Adversities frequently happen to people. These
challenges can come in many forms. They can be health issues or life
situations. Regardless of the shapes of these trying times, the response of
individuals to these occurrences is critical. Can people rise above
difficulties or do they give up and accept smaller goals? Are the troubles
building blocks in character development or crushing blows to aspirations?
The common denominator to conquer adversities
seems to be personal choices to use these trying times as building blocks
instead of stumbling stones. Jean Lee Latham has written such a story in her
acclaimed adolescent biography, "Carry On, Mr. Bowditch."
As a young boy, Nathaniel (Nat) Bowditch witnesses
many troubling events. His father has wrecked his ship off the coast of
Massachusetts, harming the Bowditch’s family fortune. Instead of living the
life of a wealthy shipman, Nathaniel sees his father struggling to support
his family as a cooper by making barrels.
The Revolutionary War erupts at this time, causing
great hardship throughout the American colonies. Periodically, diseases
sweep though Salem, killing many local citizens. Nat’s mother weakens from
all of these trials and eventually dies.
Now Mr. Bowditch realizes he cannot continue to
take care of all of his children, and signs over Nat to be an indentured
servant to an accounting firm. The 12-year-old boy knows that he will have
to labor for the next nine years without pay.
At first, Nat struggles with loneliness and the
difficulties of learning the intricacies of accounting. But the boy is quite
intelligent and realizes that he can learn something valuable from this
Quite talented in mathematics, Nat diligently
studies everything he can on the subject. Soon he teaches himself
algorithms, geometry and starts studying trigonometry. A chance visit with a
Harvard University professor starts him off on the study of Latin so that he
can read Isaac Newton’s "Principia Mathematica." He takes his struggles and
channels that energy in his work and studies.
By the time Nat turns 21 years old, he knows as
much mathematics as a Harvard graduate. What he doesn’t have is anyone to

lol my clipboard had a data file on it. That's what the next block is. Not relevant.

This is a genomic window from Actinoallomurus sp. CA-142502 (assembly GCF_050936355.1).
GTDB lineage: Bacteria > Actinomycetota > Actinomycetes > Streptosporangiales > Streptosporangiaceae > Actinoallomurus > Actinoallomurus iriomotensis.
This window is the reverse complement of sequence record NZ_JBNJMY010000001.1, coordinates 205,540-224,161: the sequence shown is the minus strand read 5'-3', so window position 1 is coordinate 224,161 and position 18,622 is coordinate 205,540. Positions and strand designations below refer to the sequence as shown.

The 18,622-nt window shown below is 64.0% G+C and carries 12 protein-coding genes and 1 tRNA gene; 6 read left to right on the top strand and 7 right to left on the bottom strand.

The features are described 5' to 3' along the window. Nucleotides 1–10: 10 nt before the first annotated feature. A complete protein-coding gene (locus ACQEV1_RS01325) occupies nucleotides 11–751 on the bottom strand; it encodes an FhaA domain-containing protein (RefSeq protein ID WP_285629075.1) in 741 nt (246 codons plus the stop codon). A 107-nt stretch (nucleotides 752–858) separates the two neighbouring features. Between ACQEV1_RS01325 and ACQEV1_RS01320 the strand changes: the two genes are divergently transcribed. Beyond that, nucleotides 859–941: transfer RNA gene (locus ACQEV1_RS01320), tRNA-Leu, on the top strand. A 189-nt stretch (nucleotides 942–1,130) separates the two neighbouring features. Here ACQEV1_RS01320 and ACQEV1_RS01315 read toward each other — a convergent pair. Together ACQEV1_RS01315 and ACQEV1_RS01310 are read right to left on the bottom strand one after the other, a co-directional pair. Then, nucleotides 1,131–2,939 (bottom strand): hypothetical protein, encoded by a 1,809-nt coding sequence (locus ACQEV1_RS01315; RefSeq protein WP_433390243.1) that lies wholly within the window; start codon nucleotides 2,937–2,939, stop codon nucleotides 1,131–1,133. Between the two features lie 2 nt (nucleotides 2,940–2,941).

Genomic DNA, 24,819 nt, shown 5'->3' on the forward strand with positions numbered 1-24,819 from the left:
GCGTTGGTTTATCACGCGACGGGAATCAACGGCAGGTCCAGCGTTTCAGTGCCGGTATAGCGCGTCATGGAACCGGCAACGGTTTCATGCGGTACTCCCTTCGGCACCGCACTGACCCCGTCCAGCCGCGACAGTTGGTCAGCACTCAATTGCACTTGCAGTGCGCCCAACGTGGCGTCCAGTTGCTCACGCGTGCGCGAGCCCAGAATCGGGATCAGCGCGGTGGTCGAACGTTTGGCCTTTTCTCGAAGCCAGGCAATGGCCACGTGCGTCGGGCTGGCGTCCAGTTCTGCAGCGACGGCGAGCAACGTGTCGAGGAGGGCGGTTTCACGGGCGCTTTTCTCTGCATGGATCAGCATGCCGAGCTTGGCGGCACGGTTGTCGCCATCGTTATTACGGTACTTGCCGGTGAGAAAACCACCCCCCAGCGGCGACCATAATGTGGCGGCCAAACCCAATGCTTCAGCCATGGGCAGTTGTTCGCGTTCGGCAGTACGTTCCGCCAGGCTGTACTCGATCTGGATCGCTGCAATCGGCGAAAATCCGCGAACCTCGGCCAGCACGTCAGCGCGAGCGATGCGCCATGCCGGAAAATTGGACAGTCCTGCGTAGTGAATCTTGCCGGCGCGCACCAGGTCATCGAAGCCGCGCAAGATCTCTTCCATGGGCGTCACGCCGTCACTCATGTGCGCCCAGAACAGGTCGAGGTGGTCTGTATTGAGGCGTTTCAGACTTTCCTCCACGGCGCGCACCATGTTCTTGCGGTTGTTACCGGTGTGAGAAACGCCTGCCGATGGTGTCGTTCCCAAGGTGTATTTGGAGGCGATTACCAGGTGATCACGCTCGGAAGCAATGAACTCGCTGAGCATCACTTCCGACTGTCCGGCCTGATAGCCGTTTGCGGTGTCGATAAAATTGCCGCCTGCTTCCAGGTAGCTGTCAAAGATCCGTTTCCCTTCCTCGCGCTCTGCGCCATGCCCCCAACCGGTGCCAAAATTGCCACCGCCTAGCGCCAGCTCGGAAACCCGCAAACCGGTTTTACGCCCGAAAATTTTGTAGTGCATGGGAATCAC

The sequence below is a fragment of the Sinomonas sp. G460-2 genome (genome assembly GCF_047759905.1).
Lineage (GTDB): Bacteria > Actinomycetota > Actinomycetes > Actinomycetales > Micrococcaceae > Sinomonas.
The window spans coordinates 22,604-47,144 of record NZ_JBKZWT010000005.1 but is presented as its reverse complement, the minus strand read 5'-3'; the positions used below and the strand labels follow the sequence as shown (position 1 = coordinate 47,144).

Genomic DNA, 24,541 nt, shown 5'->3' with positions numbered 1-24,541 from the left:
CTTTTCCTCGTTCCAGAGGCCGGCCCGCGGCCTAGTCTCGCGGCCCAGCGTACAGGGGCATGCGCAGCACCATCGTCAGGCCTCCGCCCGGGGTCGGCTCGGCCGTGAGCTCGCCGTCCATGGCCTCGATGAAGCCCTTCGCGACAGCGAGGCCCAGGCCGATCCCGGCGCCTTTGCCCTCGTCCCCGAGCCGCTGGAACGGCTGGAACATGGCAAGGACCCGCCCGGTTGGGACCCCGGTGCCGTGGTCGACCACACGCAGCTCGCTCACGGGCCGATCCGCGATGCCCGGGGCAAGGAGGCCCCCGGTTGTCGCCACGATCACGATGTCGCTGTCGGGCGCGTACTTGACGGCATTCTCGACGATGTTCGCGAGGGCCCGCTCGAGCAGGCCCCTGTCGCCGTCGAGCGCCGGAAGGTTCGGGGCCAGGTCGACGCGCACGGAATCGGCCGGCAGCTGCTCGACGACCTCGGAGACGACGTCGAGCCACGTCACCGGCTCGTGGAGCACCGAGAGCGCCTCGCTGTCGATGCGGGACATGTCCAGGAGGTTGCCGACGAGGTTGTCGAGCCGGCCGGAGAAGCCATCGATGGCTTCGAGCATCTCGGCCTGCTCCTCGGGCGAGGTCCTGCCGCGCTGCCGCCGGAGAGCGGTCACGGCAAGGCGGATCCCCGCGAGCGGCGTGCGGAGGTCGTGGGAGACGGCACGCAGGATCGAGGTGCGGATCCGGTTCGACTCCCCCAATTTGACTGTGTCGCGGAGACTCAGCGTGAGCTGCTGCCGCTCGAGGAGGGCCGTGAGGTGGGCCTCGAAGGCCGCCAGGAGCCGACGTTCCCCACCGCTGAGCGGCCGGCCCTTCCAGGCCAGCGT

lead him when his indentured servitude is over. He is offered a surveying
job and throws himself into the trade with his normal vigor.
A beautiful young woman named Elizabeth Boardman
notices this virtuous young man and is impressed. Being born into a rich
Salem shipping family, Elizabeth knows the perils and prosperity of sea
Nathaniel becomes such an accomplished surveyor,
that a shipping company soon hires him to be a navigator for a voyage. Just
before leaving, Nat meets Elizabeth and falls in love with her. As he leaves
Salem on his first voyage, Elizabeth stands on the upper porch of her
family’s beautiful home and wave’s goodbye. Having finally found the love he
always wanted, Nat is again faced with the challenges of life.
What happens to Nat and Elizabeth? Do they marry
and have a beautiful and long marriage? Or does life throw more trying and
difficult ordeals Nat’s way?
What do you do when you are faced with hard times?
What does Nathaniel do? To find out, read this outstanding biography about
Nathaniel Bowditch actually overcame the long odds
described in Latham’s biography. He rewrote the navigation manuals of the
time and published his famous book "Bowditch’s American Practical
Navigator." The book was so much more accurate than any other books on naval
navigation that it became a standard text in the sea world.
I hope you enjoy this biography as much as I did. It is well written and
shows the power of making the most of opportunities and staying optimistic
when trials arrive.